NN IP: Markets in panic mode

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The political crisis in Italy has worsened and some markets moved into panic mode. Uncertainty related to Italy may linger for longer, but as moves have been extreme NN IP decided not to change their allocation stance yet.

04.06.2018 | 09:15 Uhr

Despite a supposedly slow start of the week with the US and the UK closed on Monday, all eyes turned quickly to the Italian saga. Over the weekend, President Mattarella blocked the appointment of Paolo Savona as Finance Minister due to his Eurosceptic credentials. The collapse of the populist coalition was taken positively by markets for a few hours. However, as soon as it became clear that the newly appointed prime minister, Carlo Cottarelli, would not gain enough support to run a technocratic administration, markets went on to panic mode. New elections seem unavoidable and fears that populists could become even more popular, combined with their harsher rhetoric on the Euro membership, took the centre stage.

Figur 1: Peripheral bond spreads

In just over two days, the 2yr Italian bond spread to Bunds surged 194bp to the highest level since August 2012 (349bp), while the 10yr spread widened 56bp to 289bp – the highest level since July 2013. There was some contagion to the rest of the periphery but not to the same extent.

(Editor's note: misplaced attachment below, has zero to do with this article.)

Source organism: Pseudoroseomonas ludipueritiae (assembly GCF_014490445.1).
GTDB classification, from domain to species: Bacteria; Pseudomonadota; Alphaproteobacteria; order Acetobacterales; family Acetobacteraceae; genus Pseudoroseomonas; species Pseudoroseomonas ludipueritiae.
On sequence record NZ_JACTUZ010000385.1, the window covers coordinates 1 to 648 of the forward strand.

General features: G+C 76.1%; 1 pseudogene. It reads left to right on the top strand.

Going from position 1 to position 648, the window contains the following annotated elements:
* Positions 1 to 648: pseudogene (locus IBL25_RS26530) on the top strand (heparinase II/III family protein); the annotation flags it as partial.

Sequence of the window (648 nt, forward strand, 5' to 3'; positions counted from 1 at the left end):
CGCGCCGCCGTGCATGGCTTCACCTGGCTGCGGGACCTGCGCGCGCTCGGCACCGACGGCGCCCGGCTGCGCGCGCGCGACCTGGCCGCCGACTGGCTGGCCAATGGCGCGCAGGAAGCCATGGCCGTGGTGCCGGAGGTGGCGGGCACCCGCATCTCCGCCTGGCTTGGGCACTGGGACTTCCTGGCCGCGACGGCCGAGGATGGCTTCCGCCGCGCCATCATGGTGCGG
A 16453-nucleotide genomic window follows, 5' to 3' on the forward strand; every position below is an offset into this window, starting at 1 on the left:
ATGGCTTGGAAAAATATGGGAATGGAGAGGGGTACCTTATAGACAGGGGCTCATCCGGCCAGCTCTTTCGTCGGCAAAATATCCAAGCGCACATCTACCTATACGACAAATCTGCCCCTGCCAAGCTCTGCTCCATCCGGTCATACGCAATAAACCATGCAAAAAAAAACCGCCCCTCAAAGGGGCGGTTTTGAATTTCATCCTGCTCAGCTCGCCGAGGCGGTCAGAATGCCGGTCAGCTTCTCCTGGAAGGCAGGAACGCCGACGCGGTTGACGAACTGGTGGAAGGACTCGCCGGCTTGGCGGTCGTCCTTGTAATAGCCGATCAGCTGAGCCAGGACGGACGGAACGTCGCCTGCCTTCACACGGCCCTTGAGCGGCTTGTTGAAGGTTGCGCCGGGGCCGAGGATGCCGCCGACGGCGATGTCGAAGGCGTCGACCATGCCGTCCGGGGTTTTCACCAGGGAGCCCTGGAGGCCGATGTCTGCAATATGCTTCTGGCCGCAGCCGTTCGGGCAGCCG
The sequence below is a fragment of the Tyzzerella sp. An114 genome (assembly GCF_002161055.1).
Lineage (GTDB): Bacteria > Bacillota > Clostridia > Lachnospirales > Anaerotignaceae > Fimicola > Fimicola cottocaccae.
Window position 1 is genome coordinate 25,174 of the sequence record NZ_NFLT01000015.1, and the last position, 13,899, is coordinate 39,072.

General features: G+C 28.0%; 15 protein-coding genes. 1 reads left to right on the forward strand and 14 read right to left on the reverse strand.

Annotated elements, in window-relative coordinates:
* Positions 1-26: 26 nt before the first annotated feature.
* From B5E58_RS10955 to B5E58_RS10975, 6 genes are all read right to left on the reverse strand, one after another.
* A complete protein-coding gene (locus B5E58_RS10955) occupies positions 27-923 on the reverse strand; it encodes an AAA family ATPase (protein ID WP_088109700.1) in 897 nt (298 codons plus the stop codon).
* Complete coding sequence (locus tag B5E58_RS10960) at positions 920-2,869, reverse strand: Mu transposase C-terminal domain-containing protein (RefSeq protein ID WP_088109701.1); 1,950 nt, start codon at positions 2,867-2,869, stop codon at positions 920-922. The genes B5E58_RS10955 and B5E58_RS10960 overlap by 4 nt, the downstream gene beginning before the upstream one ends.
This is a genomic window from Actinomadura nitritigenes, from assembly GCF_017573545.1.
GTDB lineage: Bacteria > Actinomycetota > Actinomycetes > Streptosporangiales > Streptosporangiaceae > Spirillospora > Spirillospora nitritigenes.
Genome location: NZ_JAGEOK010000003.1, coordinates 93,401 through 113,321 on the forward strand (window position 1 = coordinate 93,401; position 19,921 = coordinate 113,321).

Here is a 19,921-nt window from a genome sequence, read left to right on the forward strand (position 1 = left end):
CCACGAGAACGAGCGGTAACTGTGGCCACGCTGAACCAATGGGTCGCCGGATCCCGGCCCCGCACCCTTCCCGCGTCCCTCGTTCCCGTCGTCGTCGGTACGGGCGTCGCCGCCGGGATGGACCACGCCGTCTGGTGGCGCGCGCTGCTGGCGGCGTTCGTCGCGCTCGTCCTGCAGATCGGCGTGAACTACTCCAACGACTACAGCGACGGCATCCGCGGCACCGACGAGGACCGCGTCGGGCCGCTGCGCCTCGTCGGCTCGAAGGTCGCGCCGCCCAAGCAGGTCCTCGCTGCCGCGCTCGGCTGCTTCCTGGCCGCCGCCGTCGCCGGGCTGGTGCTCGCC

Italian and European bank bonds also experienced heavy losses during the turmoil, impacting IG credit and HY indices, indicated by higher spreads as illustrated in Figure 2.

Figure 2: Credit-spreads

Global equity and real estate resilient, Bunds strong

Global risk assets remained ‘relatively’ resilient given these extraordinary moves in the Italian bond market. Our overweight global real estate, for example, delivered a positive contribution over the week. Safe haven assets such as German Bunds or US Treasuries rallied on the back of these developments and the euro continued to weaken. Some of the moves seem exaggerated based on the underlying economic or political impact, yet this coincides with a period in which European macro data is generally weaker. This also brings into question whether the ECB will need to adjust its policy toolkit and for example keep QE open-ended for longer. We fear the uncertainty related to Italy will linger for longer, but as moves have been extreme we decided not to change our allocation stance yet.

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